It is all about WHEN the completion status is sent. Some LMSs assume that a SCO contains only one page. Therefore, if the SCO has been completed, the student session is finished, and there is no more to do. However, if the SCO has multiple pages, and after the student completes, they visit other pages, the LMS could decide to stop tracking any further results (I have seen this). Sending a status to the LMS is not hard, but it can be hard to calculate it, especially if it depends on scores or behaviors from previous sessions. Also, there can be timing issues. Typically, one wants to report status type information as the user leaves a page or loads a page. With some LMSs, if the messages arrive too quickly, the LMS drops messages. In the case we were seeing with the AICC Basic IE6+, FF+ for frameless, the reporting problem existed because as each page of content is unloaded, the course reports the time on the page and the current lesson status. When the course gets to the Exit page, it has more to do. When the page loads, it sends the course completion status (putParam/ LMSSetValue). Then, separately, it has to send the ExitAU (equivalent to LMSFinish() and LMSCommit() in SCORM) message. With AICC, these are messages sent directly to the server. You can’t send more than one at a time, so we had to split them into onunload for one page, onload for the exit page, and onclick for the exit page. We were possibly seeing a timing issue that the onunload from the previous page and the onload for the exit page were arriving too soon (or in the wrong order) at the server. The onclick for the exit button wouldn’t be such a problem since the user will take at least 0.5seconds before they click it.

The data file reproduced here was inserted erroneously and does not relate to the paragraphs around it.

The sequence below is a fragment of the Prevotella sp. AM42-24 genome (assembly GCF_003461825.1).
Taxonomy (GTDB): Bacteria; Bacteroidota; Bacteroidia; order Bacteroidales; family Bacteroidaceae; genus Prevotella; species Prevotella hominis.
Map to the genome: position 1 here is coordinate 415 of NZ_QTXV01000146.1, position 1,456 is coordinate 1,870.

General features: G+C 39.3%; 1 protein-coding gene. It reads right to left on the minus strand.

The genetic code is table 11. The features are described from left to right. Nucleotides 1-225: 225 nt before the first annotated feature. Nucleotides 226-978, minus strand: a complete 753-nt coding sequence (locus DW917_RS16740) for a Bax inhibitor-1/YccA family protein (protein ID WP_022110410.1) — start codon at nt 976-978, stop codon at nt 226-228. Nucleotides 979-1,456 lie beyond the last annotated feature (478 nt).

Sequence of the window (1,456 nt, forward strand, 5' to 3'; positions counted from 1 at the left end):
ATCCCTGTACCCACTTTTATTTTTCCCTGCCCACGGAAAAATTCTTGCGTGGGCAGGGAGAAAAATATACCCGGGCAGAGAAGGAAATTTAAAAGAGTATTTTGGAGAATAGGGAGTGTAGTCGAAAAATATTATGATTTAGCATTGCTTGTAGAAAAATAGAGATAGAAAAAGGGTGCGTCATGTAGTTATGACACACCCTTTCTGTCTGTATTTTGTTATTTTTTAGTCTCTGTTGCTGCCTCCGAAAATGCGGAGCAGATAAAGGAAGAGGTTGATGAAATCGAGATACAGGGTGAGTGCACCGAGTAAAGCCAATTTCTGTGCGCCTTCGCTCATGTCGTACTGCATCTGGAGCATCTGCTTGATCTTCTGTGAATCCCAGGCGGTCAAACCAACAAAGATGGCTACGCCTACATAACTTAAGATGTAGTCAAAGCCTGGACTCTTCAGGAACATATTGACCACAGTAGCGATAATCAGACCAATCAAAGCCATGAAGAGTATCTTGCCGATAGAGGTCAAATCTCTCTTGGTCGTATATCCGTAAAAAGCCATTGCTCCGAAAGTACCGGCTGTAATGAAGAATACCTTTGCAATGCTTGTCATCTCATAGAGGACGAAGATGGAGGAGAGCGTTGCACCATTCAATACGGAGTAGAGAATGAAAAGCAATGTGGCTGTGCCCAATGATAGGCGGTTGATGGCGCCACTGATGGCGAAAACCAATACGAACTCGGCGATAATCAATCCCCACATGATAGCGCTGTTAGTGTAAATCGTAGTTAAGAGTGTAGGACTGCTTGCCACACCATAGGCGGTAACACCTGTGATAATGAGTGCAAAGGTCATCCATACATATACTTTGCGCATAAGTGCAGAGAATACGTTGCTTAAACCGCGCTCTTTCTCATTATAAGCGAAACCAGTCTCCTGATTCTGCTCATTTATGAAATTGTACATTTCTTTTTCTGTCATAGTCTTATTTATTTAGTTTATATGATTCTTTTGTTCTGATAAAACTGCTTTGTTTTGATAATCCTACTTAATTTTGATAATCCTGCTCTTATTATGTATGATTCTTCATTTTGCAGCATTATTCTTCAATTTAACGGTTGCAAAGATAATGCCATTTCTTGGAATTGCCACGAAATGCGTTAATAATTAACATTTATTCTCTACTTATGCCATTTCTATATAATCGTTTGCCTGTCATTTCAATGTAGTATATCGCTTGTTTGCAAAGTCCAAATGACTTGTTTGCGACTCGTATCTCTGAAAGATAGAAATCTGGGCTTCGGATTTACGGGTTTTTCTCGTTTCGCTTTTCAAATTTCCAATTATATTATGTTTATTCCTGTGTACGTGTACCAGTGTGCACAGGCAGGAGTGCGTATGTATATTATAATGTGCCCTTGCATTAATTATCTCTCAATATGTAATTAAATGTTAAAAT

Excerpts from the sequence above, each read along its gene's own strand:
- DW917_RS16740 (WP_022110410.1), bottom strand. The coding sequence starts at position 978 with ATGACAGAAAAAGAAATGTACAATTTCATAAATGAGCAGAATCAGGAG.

Another big issue is what to do when the user “exits” the course. This can either occur with an explicit “exit” button or if the user closes their browser. Many authors don’t want the exit button, and many users simply won’t use it. Therefore, if the user clicks “X” to close their browser window/tab, the course must send the exit messages. This can get difficult. So there needs to be an overall onunload for the course/frameset. Some newer browsers are preventing sending of messages directly to servers when pages unload because of security. Also, how does one send two or 3 messages simultaneously as the browser is shutting down?

Aside from the theoretical issues, there are some simple practical ones. When the course is built, it needs to be tested in the delivery environment. We often find problems in sequences we didn’t expect the student to follow – they start the course, jump to the end, jump to a test, exit, come back… With the AICC course we were working with there was an additional issue that it seems that the browser behavior changed over time. We saw that the onunload message from the prior page was arriving at the LMS after the onload from the final page. So, the onload message set the status to complete, but this was overwritten when the previous page’s onunload message arrived. We did expect the messages from the previous page to arrive after the message from the current page.

Friday, June 5, 2009

Here is another great question I got. This is a continuation of my last blog.

If someone, like the E-Learning Manager at a company, would make up his mind that for a group of courses the "completion" of a test is given when All tests are taken and for another group of course when 1 test is taken-- then two different behaviors need to be programmed into the course. The LMS would need to work differently. Can the e-Learning manager define all sorts of behaviors? How do you know if the LMS can do this? Can the course deliver the data the way I need to?